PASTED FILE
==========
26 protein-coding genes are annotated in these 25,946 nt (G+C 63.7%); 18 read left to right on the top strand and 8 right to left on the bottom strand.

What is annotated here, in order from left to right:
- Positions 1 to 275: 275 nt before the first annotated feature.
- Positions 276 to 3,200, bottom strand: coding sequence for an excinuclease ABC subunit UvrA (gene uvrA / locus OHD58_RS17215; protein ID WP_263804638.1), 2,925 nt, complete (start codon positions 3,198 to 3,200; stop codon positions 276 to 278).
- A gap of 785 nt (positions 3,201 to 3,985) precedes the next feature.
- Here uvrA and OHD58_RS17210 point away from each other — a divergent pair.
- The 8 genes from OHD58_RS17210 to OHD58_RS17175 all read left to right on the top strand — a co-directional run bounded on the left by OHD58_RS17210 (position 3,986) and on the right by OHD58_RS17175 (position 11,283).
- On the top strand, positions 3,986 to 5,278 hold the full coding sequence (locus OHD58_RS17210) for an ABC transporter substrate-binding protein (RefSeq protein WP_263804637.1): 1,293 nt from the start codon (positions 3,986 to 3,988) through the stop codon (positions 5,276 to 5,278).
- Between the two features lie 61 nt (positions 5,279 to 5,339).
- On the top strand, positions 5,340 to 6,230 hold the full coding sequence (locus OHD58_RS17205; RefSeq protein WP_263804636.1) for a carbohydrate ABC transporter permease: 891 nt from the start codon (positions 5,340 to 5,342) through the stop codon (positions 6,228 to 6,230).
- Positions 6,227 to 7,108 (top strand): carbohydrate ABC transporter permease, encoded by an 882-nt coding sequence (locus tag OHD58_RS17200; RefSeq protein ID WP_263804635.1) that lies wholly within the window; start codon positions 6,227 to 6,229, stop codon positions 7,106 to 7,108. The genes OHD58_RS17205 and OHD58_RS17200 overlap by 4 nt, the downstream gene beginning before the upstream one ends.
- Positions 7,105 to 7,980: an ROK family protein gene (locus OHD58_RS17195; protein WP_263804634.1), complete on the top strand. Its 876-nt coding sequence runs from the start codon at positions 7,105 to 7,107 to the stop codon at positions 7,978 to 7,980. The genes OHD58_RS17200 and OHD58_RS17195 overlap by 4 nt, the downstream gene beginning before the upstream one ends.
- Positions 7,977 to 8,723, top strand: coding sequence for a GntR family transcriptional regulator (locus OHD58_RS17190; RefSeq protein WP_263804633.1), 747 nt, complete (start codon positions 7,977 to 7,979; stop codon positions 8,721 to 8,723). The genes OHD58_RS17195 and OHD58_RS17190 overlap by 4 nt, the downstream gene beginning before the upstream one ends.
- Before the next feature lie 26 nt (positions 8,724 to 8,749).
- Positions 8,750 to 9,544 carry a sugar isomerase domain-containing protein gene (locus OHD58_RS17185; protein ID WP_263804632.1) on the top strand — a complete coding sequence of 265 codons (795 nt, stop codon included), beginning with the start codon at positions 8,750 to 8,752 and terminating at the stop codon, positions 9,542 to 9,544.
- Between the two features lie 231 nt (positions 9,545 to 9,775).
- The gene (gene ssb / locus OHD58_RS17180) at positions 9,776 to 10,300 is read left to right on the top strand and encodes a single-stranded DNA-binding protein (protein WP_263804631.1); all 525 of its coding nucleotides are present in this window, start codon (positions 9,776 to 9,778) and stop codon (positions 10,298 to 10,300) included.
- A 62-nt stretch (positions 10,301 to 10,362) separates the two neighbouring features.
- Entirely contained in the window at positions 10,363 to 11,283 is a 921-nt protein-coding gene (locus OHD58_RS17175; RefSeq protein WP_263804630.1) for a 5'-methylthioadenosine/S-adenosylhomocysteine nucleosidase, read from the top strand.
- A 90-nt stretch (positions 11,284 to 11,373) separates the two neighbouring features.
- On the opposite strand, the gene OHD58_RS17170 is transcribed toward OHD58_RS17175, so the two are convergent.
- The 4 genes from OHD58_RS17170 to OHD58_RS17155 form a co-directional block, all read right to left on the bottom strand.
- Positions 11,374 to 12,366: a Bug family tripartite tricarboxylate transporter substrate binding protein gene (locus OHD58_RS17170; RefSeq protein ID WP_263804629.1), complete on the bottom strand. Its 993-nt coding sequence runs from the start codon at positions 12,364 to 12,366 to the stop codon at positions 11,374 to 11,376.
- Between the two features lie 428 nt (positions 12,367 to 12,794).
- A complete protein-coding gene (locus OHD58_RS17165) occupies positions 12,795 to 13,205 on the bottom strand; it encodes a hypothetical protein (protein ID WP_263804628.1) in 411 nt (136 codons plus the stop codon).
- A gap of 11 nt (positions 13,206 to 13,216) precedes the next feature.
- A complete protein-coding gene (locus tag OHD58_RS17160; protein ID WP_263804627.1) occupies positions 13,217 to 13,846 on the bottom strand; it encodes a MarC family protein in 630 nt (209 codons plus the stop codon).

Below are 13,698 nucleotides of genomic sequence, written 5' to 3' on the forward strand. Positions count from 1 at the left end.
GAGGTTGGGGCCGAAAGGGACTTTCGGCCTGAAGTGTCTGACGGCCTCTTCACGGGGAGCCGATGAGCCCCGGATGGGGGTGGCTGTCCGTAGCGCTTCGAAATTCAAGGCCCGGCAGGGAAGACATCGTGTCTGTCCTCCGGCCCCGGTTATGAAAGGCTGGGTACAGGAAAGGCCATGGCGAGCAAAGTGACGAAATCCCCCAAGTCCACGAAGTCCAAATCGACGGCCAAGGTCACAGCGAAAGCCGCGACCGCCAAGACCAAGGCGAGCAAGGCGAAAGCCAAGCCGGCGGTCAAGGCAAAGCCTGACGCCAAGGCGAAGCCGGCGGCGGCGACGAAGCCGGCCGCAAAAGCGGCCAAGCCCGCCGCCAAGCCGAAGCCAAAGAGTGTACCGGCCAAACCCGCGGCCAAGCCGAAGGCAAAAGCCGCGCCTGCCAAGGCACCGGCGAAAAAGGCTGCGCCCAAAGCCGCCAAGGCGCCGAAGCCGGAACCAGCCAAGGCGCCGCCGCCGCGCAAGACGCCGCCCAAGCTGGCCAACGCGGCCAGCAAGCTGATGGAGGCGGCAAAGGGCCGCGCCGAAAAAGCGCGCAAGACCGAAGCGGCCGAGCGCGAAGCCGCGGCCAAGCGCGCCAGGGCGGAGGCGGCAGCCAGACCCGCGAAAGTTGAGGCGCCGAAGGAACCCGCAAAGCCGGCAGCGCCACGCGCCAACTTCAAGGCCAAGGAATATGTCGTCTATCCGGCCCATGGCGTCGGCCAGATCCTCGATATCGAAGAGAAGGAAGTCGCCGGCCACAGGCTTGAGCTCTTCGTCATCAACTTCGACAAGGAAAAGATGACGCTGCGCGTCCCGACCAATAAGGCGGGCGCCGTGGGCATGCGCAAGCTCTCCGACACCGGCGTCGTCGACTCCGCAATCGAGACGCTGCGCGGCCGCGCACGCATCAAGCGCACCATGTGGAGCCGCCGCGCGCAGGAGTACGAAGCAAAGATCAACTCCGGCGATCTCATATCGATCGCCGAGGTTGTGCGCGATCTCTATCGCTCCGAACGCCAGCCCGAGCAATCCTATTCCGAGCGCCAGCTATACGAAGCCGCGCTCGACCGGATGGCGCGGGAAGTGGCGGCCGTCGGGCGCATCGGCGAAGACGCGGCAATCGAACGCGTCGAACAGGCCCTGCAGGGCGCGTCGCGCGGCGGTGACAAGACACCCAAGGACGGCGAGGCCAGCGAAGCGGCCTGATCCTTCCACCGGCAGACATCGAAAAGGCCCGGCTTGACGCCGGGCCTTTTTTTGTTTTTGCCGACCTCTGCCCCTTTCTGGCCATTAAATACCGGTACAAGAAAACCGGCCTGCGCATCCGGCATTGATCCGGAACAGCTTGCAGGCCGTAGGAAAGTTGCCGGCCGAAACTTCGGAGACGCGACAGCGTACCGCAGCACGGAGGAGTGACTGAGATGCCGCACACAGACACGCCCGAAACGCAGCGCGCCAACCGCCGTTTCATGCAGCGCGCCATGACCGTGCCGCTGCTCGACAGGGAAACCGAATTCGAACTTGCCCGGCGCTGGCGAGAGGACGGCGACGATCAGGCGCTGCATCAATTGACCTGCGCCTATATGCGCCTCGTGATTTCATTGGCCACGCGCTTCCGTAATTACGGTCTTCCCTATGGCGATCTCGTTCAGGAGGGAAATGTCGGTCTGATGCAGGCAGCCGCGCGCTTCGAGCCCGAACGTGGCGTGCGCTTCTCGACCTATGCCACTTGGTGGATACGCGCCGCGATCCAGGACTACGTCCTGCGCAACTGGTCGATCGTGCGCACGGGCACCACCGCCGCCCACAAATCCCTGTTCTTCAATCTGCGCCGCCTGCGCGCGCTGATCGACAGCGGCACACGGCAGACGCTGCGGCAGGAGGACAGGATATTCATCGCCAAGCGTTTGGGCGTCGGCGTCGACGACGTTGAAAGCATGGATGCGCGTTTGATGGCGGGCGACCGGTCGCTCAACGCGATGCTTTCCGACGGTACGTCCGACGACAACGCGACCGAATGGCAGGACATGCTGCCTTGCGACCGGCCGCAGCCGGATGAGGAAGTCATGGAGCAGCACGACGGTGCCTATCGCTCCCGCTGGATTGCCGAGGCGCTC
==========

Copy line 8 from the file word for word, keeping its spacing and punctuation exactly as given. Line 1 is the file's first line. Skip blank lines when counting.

- On the top strand, positions 3,986 to 5,278 hold the full coding sequence (locus OHD58_RS17210) for an ABC transporter substrate-binding protein (RefSeq protein WP_263804637.1): 1,293 nt from the start codon (positions 3,986 to 3,988) through the stop codon (positions 5,276 to 5,278).